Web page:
The continuing decline is bad for animal welfare and runs against the growing demand for local, traceable meat.
Small abattoirs provide multiple public goods and are essential to the future of local, traceable meat production in the UK, according to an expert panel at the Future of UK Farming Conference, organised by the Sustainable Food Trust.
Yet as a recent report by the Sustainable Food Trust shows, without urgent action there will soon be no small abattoirs left in large parts of the country. A third of small abattoirs have closed in the last decade and more are continuing to go out of business. This undermines the ability of farmers to diversify and sell meat locally, it raises questions for animal welfare, as livestock are transported further and it can dramatically increase costs for producer-retailers marketing their meat locally.
The panel, which included a farmer-retailer who has just built an on-farm abattoir, a small abattoir owner and butcher, an environmental health officer, a co-author of the SFT’s report and a land agent, discussed the reasons why the sector is challenged. These included the high costs of waste disposal, excessive regulation, the low prices paid to small abattoirs for hides and skins, and the planning hurdles which face those seeking to establish new small abattoirs. They also identified areas where small changes in legislation could make a big difference as well as what else needs to be done to address these problems.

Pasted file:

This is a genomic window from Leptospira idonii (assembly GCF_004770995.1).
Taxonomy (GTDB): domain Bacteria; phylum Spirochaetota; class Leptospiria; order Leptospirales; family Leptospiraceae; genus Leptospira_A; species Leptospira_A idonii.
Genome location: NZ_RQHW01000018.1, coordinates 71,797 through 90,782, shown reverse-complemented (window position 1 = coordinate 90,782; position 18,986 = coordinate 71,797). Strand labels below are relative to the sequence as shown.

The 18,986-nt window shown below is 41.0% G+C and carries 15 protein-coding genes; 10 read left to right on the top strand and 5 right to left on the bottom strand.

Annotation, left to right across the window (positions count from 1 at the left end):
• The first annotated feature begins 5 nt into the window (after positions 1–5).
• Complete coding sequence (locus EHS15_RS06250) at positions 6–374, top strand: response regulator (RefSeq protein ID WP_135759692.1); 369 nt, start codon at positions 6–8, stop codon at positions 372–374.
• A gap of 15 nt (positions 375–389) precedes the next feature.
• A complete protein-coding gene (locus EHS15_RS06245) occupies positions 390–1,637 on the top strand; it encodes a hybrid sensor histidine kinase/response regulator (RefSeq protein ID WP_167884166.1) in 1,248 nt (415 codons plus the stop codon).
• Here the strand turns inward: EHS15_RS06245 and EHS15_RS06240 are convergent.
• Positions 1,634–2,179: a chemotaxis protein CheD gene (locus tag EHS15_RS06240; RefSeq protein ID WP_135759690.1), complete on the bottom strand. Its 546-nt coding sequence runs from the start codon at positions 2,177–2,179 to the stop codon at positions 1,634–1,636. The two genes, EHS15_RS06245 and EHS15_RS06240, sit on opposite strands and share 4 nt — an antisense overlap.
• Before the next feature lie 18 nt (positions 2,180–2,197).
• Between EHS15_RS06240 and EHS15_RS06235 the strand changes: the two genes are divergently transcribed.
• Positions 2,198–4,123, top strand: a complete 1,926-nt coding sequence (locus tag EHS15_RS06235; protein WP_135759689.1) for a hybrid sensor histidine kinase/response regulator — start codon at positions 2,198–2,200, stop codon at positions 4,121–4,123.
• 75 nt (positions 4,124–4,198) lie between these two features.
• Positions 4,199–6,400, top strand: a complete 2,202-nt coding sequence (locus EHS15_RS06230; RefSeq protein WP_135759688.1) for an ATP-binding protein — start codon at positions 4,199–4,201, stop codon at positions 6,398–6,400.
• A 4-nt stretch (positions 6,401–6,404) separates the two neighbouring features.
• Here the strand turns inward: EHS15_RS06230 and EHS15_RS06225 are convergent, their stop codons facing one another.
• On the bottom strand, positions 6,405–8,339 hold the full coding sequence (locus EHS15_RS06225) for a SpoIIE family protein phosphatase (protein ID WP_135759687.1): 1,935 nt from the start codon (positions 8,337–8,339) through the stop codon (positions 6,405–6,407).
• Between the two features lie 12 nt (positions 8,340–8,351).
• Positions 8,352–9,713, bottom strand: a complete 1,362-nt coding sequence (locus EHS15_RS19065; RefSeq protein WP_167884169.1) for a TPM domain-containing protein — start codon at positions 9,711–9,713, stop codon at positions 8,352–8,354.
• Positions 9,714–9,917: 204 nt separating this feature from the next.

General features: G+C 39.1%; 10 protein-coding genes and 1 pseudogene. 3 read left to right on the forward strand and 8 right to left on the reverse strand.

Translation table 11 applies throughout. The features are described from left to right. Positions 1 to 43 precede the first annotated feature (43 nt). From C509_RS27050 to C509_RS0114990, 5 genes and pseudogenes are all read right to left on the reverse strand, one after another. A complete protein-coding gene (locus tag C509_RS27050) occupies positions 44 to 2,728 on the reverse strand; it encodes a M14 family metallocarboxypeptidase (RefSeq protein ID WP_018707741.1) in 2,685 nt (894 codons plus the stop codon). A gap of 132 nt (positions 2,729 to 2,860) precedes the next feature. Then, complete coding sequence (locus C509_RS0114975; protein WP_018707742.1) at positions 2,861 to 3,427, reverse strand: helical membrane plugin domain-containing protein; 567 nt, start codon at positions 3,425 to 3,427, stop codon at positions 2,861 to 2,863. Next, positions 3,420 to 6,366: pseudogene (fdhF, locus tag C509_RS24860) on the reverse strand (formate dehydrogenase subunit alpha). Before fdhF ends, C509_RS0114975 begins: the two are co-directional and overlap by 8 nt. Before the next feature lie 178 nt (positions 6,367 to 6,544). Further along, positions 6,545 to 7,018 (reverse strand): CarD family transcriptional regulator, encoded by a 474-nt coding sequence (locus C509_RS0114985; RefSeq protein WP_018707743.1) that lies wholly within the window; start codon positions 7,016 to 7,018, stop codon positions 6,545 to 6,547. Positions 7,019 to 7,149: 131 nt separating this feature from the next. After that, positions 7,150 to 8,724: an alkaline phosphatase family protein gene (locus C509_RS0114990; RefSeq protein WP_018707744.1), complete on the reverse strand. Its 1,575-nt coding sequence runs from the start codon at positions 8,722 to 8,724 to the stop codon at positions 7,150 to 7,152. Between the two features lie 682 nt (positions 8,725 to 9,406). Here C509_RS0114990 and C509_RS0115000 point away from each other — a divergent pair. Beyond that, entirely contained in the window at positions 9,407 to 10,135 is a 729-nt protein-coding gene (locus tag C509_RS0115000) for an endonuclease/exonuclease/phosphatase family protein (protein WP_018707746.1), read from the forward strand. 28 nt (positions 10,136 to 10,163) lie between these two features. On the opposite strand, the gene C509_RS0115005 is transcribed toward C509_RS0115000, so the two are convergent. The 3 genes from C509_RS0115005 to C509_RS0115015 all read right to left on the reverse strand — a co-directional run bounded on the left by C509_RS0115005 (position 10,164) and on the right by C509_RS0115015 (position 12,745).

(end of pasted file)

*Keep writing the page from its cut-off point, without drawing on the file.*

Speaking at the conference earlier, Secretary of State for the Environment, Michael Gove MP recognised the importance of sustainably produced, high quality, British meat and highlighted the fact, “Livestock farming contributes to the mixed farming methods that provide a specific set of environmental benefits.” In answer to a question, he acknowledged the SFT’s role in bringing this issue to public attention and said that there are discussions about how animals could be killed closer to where they were raised, but gave no commitments.
Professor Tim Morris of the Animal Health and Welfare Board for England who chaired the session said, “We heard inspiring stories from new and existing small abattoir owners, but need more of them; as such, industry should highlight their benefits, particularly for animal welfare and rural resilience, in their response to the agriculture policy consultation, but also highlight barriers from regulatory complexities and conflicts to the review of farm regulation.”
SFT policy advisor, Bob Kennard said, “We don’t just need a new approach to agricultural policy we also need a new approach to the regulation of small abattoirs and we need action urgently, otherwise there will be no small abattoirs left in many regions. Three more red meat abattoirs have already closed this year and at least another three are considering closure. There is an emerging consensus that this is a priority issue, but it must be approached systemically, we can’t just change little things. This is our last chance, we’ve got to make it sustainable and long term.”